October 9, 2008

St. Regis Mohawks move closer to municipal power


Mohawks would pay National Grid $4.1 million for equipment, help

AKWESASNE -- The St. Regis Mohawk Tribe is closer to forming its own municipal-power system by finalizing a new franchise agreement with National Grid.

The Tribal Council has negotiated with the company for three years to obtain the right to opt out of its National Grid service if it chooses to create its own electrical-power system.

The tribe would pay about $4.1 million for the poles, lines and equipment National Grid has on the reservation. That figure would be recalculated once the tribe actually decides to leave the system.

Tribal Council chiefs have called a special community meeting for 6 p.m. Thursday, Oct. 30, in the Senior Center to review all the franchise-agreement terms.

National Grid also agreed to help the tribe for two years if it establishes a municipal-power system.

"There is also a provision to train up to three community members as linemen," Chief Barbara Lazore said in a news release.

"These will be important positions if we decide to establish our own electrical utility."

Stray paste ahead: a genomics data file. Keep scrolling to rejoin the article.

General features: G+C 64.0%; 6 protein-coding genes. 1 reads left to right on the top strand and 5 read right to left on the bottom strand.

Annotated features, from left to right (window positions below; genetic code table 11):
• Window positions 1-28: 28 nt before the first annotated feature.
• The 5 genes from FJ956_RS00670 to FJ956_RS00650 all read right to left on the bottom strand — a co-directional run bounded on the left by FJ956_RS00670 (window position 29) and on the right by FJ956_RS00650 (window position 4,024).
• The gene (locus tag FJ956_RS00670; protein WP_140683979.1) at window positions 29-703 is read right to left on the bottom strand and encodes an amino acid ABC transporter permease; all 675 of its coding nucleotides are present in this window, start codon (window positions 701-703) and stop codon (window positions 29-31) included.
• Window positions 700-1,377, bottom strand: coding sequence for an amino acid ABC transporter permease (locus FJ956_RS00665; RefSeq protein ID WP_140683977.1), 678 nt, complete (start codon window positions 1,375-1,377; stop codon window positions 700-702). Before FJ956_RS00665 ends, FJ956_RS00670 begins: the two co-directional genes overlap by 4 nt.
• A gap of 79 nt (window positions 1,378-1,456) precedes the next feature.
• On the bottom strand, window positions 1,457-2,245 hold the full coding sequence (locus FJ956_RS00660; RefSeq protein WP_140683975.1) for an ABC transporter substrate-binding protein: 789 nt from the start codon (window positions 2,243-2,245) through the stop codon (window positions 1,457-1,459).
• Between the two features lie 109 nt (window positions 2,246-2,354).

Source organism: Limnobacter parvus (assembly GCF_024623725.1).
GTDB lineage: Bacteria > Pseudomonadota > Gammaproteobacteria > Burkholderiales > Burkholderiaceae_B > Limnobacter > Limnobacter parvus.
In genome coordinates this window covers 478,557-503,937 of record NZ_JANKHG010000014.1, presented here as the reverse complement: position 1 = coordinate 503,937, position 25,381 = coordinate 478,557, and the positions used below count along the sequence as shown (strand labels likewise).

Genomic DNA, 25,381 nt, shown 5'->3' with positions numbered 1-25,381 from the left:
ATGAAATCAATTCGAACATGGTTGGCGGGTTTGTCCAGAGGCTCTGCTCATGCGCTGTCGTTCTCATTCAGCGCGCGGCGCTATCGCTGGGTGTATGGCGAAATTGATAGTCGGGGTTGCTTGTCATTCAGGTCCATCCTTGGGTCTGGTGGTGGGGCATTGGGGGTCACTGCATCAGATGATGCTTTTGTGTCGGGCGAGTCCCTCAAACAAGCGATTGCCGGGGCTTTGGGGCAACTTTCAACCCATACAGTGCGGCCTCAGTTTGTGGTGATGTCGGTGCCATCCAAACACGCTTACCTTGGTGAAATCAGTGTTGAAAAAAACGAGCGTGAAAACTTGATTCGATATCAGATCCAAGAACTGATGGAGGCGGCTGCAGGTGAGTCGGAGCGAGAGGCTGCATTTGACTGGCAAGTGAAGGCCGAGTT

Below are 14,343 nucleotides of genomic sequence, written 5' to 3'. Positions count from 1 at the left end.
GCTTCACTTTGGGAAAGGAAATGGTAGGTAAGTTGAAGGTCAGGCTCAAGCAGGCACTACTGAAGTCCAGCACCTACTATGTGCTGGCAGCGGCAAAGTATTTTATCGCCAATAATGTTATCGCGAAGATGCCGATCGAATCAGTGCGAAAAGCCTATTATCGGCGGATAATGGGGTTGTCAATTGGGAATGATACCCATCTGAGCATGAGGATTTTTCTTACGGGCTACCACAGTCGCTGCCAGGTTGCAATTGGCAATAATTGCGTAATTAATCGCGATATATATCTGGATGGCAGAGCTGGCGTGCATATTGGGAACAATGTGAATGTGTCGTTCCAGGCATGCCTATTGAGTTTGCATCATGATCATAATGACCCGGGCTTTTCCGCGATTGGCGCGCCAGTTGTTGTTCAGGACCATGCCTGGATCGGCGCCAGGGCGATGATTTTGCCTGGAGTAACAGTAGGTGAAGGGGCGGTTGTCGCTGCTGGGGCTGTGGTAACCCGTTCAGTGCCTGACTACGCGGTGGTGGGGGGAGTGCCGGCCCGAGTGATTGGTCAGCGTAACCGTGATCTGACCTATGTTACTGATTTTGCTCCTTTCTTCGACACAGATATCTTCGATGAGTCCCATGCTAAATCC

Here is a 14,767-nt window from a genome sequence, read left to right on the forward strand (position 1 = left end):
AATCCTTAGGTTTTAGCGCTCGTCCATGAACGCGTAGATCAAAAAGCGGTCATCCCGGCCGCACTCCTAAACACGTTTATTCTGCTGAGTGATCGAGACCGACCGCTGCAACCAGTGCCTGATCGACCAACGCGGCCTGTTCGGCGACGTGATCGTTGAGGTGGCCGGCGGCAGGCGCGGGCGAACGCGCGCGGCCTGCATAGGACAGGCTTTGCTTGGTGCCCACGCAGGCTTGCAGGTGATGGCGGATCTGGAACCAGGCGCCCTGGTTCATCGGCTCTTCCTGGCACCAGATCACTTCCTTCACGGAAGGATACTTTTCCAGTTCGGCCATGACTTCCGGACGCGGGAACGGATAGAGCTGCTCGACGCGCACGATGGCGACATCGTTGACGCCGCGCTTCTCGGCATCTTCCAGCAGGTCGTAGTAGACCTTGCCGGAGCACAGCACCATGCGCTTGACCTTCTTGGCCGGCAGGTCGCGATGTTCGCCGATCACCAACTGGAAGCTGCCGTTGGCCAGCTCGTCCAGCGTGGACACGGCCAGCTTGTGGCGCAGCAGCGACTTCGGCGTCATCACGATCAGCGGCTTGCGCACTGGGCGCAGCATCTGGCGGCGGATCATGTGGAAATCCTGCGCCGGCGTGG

Three to five additional jobs could also be created, and National Grid would assist with worker training through a separate agreement with the tribe.

Chief James Ransom said the new agreement would also allow Akwesasne faster development of its cable, fiber-optic and other telecommunication systems.

The agreement provides the tribe with about $71,000 a year in franchise payments from the company for the right-of-way to reach the system's poles, lines and equipment.

"We also included a provision so that community members will not be charged state sales tax for services provided within our territory," said Chief Monica Jacobs.

"These taxes should never have been charged, and this agreement corrects that."

Up until now, each household has had to negotiate with National Grid to have sales-tax charges removed from its bills, since taxes cannot be charged on American Indian territory.